Sun, Jan 11, 2004 - Page 24 News List

Two-week break has Chiefs rested, ready for playoffs


It's been more than a week since Priest Holmes has been hit by a 135kg lineman, and the Kansas City Chiefs running back is feeling spry again.

The two-week layoff between the Chiefs' final regular-season game and Sunday's playoff against Indianapolis seems to have done wonders for Holmes' battered record-breaking body.

"If you would have asked me 10 days ago, I would have said I felt pretty bad and bruised up," he said Friday.

For a couple of days after Kansas City closed out its regular season on Dec. 28 against the Chicago Bears, the NFL's single-season touchdown leader could hardly get out of bed. A long, 16-game schedule that followed hip surgery last spring had taken its toll on the two-time All-Pro.

"I've felt every hit," he said.

But as today's AFC divisional playoff game against the Colts draws near, the 30-year-old Holmes is feeling more like 21.

And that could be bad news for the Colts. Even though he never felt 100 percent, Holmes still rushed for 1,420 yards and 27 touchdowns, breaking the single-season TD record of Marshall Faulk. He also caught a team-high 74 passes for 690 yards as the Chiefs tied their franchise record for wins at 13 and led the NFL in scoring for the second straight year.

"Priest Holmes is the heart and soul of our offense," Chiefs coach Dick Vermeil said.

``He scores all the touchdowns. But what's exciting for me right now is to see Priest go through a week of preparation like he's gone through. It's the best week he's had since last year. He's faster and quicker than he's been all year during the middle of the week.

"During the middle of the week this year so far it's been play the game and then recoup to play next week. The last two weeks now he's been really quick and fast and explosive on our practice field. It's been impressive."

Vermeil let the Chiefs take virtually all of last week off. Nobody was required to do anything except light conditioning work until Saturday. Then, after one practice, the Chiefs were given another two days to rest.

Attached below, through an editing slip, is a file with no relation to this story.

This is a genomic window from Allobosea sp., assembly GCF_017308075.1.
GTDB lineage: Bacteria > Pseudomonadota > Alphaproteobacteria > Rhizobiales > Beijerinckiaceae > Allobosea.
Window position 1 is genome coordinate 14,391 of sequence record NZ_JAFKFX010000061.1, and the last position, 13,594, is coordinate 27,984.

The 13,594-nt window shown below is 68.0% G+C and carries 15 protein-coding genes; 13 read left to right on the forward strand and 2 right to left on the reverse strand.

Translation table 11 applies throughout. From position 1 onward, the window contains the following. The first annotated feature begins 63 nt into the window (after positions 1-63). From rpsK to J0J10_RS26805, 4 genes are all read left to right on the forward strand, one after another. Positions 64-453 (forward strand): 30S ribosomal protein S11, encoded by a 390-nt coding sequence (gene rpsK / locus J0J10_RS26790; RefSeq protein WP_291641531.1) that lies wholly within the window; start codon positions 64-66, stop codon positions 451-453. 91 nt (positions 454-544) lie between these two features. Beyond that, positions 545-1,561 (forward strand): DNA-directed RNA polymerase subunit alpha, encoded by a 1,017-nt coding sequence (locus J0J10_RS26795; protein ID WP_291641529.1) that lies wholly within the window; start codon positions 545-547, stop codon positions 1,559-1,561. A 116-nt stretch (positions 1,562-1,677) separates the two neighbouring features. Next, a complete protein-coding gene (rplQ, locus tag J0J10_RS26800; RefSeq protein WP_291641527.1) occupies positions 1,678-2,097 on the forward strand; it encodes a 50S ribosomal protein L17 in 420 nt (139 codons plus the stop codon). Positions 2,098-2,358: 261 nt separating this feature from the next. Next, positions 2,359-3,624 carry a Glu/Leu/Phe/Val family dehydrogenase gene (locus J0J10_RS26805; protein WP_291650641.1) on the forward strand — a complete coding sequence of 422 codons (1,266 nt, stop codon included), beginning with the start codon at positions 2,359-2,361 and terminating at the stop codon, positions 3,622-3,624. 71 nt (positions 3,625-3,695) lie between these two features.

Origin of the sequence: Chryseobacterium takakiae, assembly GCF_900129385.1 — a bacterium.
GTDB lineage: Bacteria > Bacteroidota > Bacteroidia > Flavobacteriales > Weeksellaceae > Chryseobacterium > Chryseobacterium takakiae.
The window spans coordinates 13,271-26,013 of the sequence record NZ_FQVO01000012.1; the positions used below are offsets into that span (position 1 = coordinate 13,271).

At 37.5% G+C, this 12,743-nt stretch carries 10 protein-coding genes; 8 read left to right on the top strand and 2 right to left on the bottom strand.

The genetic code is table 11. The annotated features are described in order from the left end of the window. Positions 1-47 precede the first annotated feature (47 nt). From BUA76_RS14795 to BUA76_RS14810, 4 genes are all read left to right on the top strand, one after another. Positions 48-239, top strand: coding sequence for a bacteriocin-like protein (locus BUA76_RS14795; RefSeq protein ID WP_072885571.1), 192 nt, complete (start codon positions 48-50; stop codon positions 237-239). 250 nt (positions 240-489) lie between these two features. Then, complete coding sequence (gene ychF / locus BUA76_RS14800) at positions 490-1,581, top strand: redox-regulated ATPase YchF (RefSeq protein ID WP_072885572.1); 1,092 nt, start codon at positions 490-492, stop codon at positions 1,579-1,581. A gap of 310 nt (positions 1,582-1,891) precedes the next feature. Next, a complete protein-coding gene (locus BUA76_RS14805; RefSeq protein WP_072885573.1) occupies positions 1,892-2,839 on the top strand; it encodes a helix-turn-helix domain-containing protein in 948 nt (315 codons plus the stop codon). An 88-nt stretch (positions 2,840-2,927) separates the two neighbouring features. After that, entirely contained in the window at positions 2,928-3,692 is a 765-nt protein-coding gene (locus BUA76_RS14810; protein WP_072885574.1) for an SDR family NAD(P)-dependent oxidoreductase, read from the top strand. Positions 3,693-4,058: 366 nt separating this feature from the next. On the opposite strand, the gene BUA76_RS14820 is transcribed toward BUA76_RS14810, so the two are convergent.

Holmes, who never complained about the punishment he was taking, does enjoy having the spring back in his step.

"It's amazing, you're out there breaking records and you're scoring touchdowns, it can make all the pain go away," he said. "As far as living with and managing pain, it's what I do; it's part of my career. So I definitely accept that part of what I have to do to get ready for Sunday.

"As far as being on top of my game, I really believe that I am," he said. "It's just that we have some great trainers and different people that help me get my body back on track."

Although quarterback Trent Green passed for more than 4,000 yards and was voted MVP by his teammates, the Chiefs' offense revolves squarely around Holmes, who has led NFL running backs in total yards from scrimmage for the past three years. He is certain to be a key element in the game plan for the Colts because the Chiefs will be hoping to run the clock and keep Indianapolis quarterback Peyton Manning off the field.

The Colts, like the Chiefs, are not known for their ability to stop the run. They allowed an average of more than 123 yards, 20th on the league charts.

"I think it's important to stay on the field for both teams," Vermeil said. "Indianapolis has done a better job of that than we do, although we've scored points anyway in a less amount of time. It would be important for us to try and stay on the field and be efficient. It helps our defense out."

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